Omo National Park is one of the national parks of Ethiopia. Located in the Southern Nations, Nationalities, and Peoples’ Region on the west bank of the Omo River, the park covers approximately 4,068 square kilometers, about 870 kilometers southwest of Addis Ababa; across the Omo is the Mago National Park.
Although an airstrip was recently built near the park headquarters on the Mui River, this park is not easily reachable; the Lonely Planet guide Ethiopia and Eritrea describes Omo National Park as “Ethiopia’s most remote park.”
The lower reaches of the Omo River were declared a UNESCO World Heritage Site in 1980, after the discovery (in the Omo Kibish Formation) of the earliest known fossil fragments of Homo sapiens, which have been dated circa 195,000 years old.
There is virtually no tourist infrastructure within the park and little support for travellers. It was reported in 1999 that none of the tourist agencies within or outside Ethiopia would arrange tours in the park.
The Walta Information Center announced 3 October 2006 that US$1 million had been allocated to construct “roads and recreational centres as well as various communication facilities” with the intent to attract more visitors.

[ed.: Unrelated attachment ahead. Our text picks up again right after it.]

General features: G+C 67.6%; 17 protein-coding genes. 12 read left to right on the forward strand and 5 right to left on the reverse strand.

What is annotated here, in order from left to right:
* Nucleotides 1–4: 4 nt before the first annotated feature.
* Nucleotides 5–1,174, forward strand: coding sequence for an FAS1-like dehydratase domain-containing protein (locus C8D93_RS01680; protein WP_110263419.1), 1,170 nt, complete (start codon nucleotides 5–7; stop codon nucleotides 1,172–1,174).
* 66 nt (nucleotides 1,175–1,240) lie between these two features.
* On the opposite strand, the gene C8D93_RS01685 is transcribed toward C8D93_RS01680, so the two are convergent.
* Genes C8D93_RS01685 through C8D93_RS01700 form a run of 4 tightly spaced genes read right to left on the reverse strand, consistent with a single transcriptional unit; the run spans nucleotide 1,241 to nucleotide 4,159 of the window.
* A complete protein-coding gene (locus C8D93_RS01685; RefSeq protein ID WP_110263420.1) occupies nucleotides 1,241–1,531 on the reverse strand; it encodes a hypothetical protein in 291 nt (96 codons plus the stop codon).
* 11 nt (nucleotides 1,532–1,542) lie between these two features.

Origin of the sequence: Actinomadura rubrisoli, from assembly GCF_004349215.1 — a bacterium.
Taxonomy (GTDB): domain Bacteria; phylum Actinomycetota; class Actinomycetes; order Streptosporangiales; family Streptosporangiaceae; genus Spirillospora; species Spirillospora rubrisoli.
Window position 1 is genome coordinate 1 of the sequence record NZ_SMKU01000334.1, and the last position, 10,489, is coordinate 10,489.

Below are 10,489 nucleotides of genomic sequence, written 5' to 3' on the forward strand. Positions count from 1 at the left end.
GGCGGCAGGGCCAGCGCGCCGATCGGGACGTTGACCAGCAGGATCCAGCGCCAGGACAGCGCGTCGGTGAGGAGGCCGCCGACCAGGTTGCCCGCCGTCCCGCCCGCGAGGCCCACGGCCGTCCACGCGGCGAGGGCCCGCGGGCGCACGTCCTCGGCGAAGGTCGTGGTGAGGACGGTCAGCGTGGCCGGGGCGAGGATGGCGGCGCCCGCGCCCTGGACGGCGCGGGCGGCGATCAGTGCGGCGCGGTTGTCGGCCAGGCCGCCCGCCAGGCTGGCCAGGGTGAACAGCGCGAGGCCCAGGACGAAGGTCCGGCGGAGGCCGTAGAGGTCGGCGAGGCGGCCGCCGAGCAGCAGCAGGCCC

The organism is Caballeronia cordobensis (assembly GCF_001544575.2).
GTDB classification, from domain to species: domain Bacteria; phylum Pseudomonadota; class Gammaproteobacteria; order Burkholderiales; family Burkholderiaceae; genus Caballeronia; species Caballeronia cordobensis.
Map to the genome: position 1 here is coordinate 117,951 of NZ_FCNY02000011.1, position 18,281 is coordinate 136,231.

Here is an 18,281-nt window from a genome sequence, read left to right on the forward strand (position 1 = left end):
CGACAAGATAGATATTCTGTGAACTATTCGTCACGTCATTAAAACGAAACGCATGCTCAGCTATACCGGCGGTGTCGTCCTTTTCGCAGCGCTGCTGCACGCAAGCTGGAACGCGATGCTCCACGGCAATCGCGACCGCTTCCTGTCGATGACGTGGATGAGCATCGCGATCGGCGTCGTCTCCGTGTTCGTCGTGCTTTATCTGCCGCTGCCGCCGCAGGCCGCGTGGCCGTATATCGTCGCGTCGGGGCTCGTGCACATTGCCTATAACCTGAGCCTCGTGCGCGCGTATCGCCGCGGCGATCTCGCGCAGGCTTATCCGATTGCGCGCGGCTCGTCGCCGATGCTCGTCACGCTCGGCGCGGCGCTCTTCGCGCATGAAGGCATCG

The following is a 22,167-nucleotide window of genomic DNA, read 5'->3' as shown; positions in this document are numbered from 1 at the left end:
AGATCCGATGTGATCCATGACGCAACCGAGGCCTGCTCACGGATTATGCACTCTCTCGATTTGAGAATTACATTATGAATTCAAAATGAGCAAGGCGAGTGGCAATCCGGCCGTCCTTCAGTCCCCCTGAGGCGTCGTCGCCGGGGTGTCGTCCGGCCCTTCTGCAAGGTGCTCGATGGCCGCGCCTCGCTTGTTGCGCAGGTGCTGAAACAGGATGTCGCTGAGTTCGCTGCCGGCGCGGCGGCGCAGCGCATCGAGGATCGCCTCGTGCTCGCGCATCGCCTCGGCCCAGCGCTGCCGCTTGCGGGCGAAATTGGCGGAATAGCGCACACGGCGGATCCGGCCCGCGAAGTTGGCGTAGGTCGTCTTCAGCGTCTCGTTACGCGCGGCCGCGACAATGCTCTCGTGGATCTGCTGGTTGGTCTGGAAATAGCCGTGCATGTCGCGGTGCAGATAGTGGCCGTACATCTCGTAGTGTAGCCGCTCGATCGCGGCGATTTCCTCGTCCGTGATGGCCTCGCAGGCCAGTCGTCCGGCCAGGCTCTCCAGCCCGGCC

Native people and the Omo Park
The Mursi, Suri, Nyangatom, Dizi and Me’en are reported in danger of displacement and/or denial of access to their traditional grazing and agricultural land.
This follows the demarcation of the Park boundaries in November 2005, and the recent management takeover of the Park by the Dutch African Parks Foundation (also known as African Parks Conservation). This process threatens to make the Omo people ‘illegal squatters’ on their own land.
There are reports that these tribal peoples have been coerced into signing documents they could not read by Park officials.
On October 2008 African Parks Network (APN) announced they were giving up the management of the Omo National Park and leaving Ethiopia.
APN stated that sustainable management of the Ethiopian parks is incompatible with ‘the irresponsible way of living of some of the ethnic groups’. The organization has trouble dealing with the indigenous population trying to continue its traditional way of life within the park borders.